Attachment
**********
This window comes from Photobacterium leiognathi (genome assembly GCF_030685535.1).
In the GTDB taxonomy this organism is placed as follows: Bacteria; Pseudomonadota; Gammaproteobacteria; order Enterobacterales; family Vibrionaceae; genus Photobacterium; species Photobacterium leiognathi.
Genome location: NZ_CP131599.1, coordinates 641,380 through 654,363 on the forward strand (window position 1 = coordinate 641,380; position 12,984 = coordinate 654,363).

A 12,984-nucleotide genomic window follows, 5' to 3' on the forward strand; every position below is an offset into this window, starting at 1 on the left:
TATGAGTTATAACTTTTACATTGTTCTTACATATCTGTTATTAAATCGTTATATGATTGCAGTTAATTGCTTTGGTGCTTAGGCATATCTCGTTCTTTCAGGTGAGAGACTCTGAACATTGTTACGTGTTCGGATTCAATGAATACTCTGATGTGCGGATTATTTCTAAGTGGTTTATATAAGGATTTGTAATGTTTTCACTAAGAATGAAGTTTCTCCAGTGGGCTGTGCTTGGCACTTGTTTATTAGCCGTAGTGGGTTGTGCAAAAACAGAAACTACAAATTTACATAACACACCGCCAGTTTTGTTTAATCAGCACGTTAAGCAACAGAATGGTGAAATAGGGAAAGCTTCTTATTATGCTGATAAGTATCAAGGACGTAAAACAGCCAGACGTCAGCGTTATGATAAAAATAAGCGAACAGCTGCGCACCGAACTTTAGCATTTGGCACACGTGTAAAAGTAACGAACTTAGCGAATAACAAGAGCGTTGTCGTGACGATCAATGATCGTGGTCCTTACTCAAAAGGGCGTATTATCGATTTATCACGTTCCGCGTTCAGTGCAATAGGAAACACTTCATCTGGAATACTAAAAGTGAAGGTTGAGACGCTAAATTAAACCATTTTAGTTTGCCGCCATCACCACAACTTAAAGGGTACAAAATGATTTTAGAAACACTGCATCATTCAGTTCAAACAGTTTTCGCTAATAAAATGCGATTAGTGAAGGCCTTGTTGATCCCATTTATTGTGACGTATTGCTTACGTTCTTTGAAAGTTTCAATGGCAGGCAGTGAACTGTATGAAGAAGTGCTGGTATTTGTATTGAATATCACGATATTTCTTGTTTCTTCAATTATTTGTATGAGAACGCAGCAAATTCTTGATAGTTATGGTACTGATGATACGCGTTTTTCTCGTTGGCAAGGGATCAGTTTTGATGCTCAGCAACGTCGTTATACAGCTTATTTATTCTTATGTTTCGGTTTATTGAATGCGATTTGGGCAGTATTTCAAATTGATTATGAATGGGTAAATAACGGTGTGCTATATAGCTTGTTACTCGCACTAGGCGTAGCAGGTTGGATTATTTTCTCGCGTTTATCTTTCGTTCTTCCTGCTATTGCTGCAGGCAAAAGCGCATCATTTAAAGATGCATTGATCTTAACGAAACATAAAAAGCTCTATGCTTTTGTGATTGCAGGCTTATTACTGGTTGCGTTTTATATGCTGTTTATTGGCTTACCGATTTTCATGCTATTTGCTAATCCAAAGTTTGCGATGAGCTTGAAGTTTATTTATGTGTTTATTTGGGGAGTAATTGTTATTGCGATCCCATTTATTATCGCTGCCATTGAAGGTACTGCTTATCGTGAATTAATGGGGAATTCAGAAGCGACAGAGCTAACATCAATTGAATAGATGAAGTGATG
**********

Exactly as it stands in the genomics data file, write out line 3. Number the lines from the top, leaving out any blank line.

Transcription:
Genome location: NZ_CP131599.1, coordinates 641,380 through 654,363 on the forward strand (window position 1 = coordinate 641,380; position 12,984 = coordinate 654,363).